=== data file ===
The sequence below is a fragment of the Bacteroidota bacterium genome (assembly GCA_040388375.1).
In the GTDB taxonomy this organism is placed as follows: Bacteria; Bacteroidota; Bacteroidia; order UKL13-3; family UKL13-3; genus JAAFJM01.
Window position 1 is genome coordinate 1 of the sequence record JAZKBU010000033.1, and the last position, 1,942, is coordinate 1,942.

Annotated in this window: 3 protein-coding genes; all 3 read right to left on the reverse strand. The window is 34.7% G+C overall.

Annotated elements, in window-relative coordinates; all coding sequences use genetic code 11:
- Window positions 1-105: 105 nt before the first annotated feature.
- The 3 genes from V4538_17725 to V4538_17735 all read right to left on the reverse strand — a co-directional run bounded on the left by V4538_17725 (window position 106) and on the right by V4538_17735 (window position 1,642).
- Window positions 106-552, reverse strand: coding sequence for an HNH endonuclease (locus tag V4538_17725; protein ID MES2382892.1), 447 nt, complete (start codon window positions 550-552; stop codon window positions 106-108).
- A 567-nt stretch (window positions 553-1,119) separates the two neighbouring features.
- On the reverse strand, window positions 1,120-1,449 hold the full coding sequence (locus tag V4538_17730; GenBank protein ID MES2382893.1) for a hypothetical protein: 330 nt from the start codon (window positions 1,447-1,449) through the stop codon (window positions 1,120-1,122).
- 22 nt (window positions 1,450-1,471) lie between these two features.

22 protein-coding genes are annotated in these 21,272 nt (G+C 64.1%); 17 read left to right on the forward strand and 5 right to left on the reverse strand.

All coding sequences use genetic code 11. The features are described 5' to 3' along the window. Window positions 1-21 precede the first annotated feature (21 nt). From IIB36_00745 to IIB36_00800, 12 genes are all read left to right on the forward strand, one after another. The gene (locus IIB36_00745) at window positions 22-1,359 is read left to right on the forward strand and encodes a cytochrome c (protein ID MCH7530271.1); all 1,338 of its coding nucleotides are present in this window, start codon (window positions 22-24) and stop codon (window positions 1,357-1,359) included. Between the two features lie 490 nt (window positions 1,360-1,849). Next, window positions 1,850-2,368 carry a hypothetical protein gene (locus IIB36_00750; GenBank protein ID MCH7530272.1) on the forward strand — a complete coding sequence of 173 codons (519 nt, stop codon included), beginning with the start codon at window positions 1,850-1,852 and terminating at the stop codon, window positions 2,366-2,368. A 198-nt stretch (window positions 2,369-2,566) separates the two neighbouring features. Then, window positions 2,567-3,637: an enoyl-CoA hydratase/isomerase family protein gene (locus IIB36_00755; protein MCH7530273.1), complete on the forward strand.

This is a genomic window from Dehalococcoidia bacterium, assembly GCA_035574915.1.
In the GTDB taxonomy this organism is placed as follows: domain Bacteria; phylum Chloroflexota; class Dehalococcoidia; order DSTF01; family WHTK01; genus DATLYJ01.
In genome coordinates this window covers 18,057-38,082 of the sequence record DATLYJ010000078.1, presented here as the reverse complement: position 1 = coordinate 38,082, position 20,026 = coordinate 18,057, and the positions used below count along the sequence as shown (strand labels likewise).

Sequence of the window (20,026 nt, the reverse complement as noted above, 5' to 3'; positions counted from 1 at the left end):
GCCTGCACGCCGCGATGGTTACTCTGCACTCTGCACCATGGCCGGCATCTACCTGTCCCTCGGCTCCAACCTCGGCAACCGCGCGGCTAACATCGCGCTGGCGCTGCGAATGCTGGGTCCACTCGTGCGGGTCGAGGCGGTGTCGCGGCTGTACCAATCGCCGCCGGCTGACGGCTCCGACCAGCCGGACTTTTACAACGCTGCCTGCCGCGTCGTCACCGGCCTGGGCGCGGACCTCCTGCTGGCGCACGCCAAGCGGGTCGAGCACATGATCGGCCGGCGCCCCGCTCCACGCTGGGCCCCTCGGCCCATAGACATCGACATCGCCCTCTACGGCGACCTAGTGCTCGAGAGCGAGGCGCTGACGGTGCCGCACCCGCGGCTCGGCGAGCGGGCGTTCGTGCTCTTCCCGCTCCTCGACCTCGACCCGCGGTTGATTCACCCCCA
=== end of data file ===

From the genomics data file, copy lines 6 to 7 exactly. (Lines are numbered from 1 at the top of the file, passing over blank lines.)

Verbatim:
- Window positions 1-105: 105 nt before the first annotated feature.
- The 3 genes from V4538_17725 to V4538_17735 all read right to left on the reverse strand — a co-directional run bounded on the left by V4538_17725 (window position 106) and on the right by V4538_17735 (window position 1,642).